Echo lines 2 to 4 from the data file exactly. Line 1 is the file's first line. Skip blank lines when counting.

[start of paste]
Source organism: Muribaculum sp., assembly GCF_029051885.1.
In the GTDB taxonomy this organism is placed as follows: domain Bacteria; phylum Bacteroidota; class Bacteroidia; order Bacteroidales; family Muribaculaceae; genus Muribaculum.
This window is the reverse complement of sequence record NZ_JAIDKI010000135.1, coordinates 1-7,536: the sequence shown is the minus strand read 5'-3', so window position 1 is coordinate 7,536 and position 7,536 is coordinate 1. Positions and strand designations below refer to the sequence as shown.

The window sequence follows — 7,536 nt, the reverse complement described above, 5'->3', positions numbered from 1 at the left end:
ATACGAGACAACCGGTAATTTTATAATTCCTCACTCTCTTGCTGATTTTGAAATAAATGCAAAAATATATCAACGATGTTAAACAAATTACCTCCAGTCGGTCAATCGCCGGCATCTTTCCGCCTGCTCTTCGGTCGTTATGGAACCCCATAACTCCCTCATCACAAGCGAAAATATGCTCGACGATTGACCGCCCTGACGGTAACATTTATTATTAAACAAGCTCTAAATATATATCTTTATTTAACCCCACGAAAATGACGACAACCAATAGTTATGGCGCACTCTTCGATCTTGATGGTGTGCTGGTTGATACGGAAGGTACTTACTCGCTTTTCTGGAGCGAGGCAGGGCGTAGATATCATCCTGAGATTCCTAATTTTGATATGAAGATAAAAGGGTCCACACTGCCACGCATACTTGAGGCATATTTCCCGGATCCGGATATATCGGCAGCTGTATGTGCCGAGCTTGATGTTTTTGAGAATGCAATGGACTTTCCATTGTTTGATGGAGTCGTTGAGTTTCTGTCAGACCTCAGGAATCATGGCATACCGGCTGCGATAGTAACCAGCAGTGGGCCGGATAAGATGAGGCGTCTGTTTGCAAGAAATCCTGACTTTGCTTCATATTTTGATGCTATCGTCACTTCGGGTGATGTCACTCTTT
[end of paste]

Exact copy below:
In the GTDB taxonomy this organism is placed as follows: domain Bacteria; phylum Bacteroidota; class Bacteroidia; order Bacteroidales; family Muribaculaceae; genus Muribaculum.
This window is the reverse complement of sequence record NZ_JAIDKI010000135.1, coordinates 1-7,536: the sequence shown is the minus strand read 5'-3', so window position 1 is coordinate 7,536 and position 7,536 is coordinate 1. Positions and strand designations below refer to the sequence as shown.

The window sequence follows — 7,536 nt, the reverse complement described above, 5'->3', positions numbered from 1 at the left end: